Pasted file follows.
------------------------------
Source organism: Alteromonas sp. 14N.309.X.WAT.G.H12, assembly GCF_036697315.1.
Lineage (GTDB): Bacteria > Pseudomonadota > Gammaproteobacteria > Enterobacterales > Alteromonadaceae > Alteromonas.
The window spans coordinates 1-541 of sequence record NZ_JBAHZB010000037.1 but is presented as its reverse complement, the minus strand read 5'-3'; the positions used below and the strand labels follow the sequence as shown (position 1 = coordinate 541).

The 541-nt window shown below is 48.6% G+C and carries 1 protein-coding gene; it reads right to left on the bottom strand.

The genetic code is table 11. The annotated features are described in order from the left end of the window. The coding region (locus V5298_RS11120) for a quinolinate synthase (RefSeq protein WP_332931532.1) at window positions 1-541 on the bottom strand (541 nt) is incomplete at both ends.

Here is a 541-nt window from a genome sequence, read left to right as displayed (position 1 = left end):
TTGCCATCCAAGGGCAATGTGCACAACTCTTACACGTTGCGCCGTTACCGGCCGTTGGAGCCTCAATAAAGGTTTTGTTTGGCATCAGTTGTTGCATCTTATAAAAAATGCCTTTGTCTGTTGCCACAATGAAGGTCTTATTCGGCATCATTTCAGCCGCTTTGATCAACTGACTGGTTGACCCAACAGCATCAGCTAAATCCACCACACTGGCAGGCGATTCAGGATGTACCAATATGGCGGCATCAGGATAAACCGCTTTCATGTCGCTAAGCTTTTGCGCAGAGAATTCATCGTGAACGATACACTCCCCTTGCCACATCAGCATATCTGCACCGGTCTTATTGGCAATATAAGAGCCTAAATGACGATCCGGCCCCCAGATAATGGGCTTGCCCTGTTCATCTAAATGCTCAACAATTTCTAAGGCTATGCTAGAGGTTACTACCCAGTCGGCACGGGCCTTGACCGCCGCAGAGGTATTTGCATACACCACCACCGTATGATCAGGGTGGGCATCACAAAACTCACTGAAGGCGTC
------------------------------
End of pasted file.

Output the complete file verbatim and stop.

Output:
Source organism: Alteromonas sp. 14N.309.X.WAT.G.H12, assembly GCF_036697315.1.
Lineage (GTDB): Bacteria > Pseudomonadota > Gammaproteobacteria > Enterobacterales > Alteromonadaceae > Alteromonas.
The window spans coordinates 1-541 of sequence record NZ_JBAHZB010000037.1 but is presented as its reverse complement, the minus strand read 5'-3'; the positions used below and the strand labels follow the sequence as shown (position 1 = coordinate 541).

The 541-nt window shown below is 48.6% G+C and carries 1 protein-coding gene; it reads right to left on the bottom strand.

The genetic code is table 11. The annotated features are described in order from the left end of the window. The coding region (locus V5298_RS11120) for a quinolinate synthase (RefSeq protein WP_332931532.1) at window positions 1-541 on the bottom strand (541 nt) is incomplete at both ends.

Here is a 541-nt window from a genome sequence, read left to right as displayed (position 1 = left end):
TTGCCATCCAAGGGCAATGTGCACAACTCTTACACGTTGCGCCGTTACCGGCCGTTGGAGCCTCAATAAAGGTTTTGTTTGGCATCAGTTGTTGCATCTTATAAAAAATGCCTTTGTCTGTTGCCACAATGAAGGTCTTATTCGGCATCATTTCAGCCGCTTTGATCAACTGACTGGTTGACCCAACAGCATCAGCTAAATCCACCACACTGGCAGGCGATTCAGGATGTACCAATATGGCGGCATCAGGATAAACCGCTTTCATGTCGCTAAGCTTTTGCGCAGAGAATTCATCGTGAACGATACACTCCCCTTGCCACATCAGCATATCTGCACCGGTCTTATTGGCAATATAAGAGCCTAAATGACGATCCGGCCCCCAGATAATGGGCTTGCCCTGTTCATCTAAATGCTCAACAATTTCTAAGGCTATGCTAGAGGTTACTACCCAGTCGGCACGGGCCTTGACCGCCGCAGAGGTATTTGCATACACCACCACCGTATGATCAGGGTGGGCATCACAAAACTCACTGAAGGCGTC